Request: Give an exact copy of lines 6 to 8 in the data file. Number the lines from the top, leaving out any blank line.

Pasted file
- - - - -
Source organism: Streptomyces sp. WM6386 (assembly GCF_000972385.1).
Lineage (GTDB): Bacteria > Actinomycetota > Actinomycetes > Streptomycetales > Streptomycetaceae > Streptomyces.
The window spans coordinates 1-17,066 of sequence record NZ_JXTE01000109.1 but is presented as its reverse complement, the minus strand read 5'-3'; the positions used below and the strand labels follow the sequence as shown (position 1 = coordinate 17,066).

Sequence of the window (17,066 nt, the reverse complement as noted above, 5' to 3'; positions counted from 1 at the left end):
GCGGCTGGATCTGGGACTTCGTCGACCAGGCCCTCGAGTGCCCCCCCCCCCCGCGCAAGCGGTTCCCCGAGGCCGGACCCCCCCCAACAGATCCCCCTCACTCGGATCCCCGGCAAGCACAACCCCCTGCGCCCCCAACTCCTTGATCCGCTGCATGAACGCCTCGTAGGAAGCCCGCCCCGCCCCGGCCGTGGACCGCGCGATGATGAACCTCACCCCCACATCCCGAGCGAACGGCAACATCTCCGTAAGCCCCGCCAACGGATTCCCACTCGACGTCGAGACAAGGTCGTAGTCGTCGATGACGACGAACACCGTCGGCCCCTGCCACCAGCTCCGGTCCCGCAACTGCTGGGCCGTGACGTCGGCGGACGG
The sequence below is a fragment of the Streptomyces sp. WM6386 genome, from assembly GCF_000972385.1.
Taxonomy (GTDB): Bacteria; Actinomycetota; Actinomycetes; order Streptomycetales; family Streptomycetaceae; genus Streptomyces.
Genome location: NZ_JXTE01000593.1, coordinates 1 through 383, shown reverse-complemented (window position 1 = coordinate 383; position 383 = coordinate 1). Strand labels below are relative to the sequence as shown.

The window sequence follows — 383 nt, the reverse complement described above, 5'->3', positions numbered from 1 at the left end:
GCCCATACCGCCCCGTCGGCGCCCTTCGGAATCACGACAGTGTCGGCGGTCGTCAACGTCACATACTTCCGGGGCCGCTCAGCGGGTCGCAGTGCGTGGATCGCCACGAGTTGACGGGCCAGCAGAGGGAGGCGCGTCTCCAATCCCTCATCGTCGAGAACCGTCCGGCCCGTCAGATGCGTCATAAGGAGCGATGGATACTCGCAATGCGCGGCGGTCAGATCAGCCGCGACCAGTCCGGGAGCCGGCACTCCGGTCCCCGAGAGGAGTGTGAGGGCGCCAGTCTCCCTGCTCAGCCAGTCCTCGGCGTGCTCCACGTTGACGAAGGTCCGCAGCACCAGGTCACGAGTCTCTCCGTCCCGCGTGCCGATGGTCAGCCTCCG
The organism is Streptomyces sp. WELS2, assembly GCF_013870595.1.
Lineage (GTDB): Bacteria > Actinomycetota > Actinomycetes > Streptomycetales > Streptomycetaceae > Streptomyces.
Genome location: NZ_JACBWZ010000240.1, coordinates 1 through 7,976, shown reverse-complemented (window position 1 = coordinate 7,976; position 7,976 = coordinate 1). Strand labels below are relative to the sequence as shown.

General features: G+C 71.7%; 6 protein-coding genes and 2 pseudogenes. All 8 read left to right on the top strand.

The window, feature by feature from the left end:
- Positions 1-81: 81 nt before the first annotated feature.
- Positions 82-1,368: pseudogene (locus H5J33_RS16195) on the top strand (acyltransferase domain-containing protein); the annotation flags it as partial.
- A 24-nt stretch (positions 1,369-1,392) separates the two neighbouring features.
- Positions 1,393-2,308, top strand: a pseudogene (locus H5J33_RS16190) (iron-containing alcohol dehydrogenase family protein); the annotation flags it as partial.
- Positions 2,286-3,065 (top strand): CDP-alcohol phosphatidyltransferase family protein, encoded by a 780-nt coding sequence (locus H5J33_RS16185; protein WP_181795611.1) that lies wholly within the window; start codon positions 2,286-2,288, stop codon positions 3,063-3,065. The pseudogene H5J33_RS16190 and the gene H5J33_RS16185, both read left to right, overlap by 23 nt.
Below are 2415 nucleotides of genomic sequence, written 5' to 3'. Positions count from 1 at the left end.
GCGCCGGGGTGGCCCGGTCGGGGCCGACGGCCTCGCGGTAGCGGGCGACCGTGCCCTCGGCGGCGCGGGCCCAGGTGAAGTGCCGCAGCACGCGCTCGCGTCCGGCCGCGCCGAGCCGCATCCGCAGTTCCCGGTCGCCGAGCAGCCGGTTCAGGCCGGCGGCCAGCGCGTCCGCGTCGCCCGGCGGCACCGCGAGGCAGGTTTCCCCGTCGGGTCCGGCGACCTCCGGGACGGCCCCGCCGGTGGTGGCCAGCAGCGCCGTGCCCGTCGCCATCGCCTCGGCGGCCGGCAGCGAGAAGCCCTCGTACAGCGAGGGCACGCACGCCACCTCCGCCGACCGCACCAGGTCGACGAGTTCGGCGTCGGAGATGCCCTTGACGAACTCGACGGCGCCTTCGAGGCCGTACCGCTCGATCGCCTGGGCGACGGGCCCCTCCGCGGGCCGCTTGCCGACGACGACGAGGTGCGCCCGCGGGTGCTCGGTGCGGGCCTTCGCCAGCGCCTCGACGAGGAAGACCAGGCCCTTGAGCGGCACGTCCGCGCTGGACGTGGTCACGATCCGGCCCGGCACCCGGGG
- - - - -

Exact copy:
The sequence below is a fragment of the Streptomyces sp. WM6386 genome, from assembly GCF_000972385.1.
Taxonomy (GTDB): Bacteria; Actinomycetota; Actinomycetes; order Streptomycetales; family Streptomycetaceae; genus Streptomyces.
Genome location: NZ_JXTE01000593.1, coordinates 1 through 383, shown reverse-complemented (window position 1 = coordinate 383; position 383 = coordinate 1). Strand labels below are relative to the sequence as shown.